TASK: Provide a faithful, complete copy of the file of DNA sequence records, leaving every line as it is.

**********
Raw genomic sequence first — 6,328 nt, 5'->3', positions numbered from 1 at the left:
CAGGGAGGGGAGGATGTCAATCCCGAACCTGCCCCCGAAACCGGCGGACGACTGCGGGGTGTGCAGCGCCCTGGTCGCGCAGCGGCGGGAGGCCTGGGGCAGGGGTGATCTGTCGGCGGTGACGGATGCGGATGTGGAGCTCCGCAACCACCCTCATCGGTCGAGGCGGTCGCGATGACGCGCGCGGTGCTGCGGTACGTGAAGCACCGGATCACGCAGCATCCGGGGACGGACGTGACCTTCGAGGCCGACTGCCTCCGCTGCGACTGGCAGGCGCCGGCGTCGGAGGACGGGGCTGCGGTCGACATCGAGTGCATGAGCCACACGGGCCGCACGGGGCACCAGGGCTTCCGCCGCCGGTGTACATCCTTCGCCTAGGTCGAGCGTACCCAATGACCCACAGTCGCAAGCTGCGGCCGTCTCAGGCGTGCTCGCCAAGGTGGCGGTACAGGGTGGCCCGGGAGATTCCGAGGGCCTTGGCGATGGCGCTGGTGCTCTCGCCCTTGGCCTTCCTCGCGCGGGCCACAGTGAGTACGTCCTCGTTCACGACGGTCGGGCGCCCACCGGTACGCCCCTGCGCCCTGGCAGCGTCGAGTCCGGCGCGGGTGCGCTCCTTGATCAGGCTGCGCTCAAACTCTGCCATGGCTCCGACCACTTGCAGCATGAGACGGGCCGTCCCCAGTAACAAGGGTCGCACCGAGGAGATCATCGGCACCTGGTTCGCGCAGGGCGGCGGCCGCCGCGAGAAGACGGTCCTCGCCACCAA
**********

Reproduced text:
Raw genomic sequence first — 6,328 nt, 5'->3', positions numbered from 1 at the left:
CAGGGAGGGGAGGATGTCAATCCCGAACCTGCCCCCGAAACCGGCGGACGACTGCGGGGTGTGCAGCGCCCTGGTCGCGCAGCGGCGGGAGGCCTGGGGCAGGGGTGATCTGTCGGCGGTGACGGATGCGGATGTGGAGCTCCGCAACCACCCTCATCGGTCGAGGCGGTCGCGATGACGCGCGCGGTGCTGCGGTACGTGAAGCACCGGATCACGCAGCATCCGGGGACGGACGTGACCTTCGAGGCCGACTGCCTCCGCTGCGACTGGCAGGCGCCGGCGTCGGAGGACGGGGCTGCGGTCGACATCGAGTGCATGAGCCACACGGGCCGCACGGGGCACCAGGGCTTCCGCCGCCGGTGTACATCCTTCGCCTAGGTCGAGCGTACCCAATGACCCACAGTCGCAAGCTGCGGCCGTCTCAGGCGTGCTCGCCAAGGTGGCGGTACAGGGTGGCCCGGGAGATTCCGAGGGCCTTGGCGATGGCGCTGGTGCTCTCGCCCTTGGCCTTCCTCGCGCGGGCCACAGTGAGTACGTCCTCGTTCACGACGGTCGGGCGCCCACCGGTACGCCCCTGCGCCCTGGCAGCGTCGAGTCCGGCGCGGGTGCGCTCCTTGATCAGGCTGCGCTCAAACTCTGCCATGGCTCCGACCACTTGCAGCATGAGACGGGCCGTCCCCAGTAACAAGGGTCGCACCGAGGAGATCATCGGCACCTGGTTCGCGCAGGGCGGCGGCCGCCGCGAGAAGACGGTCCTCGCCACCAA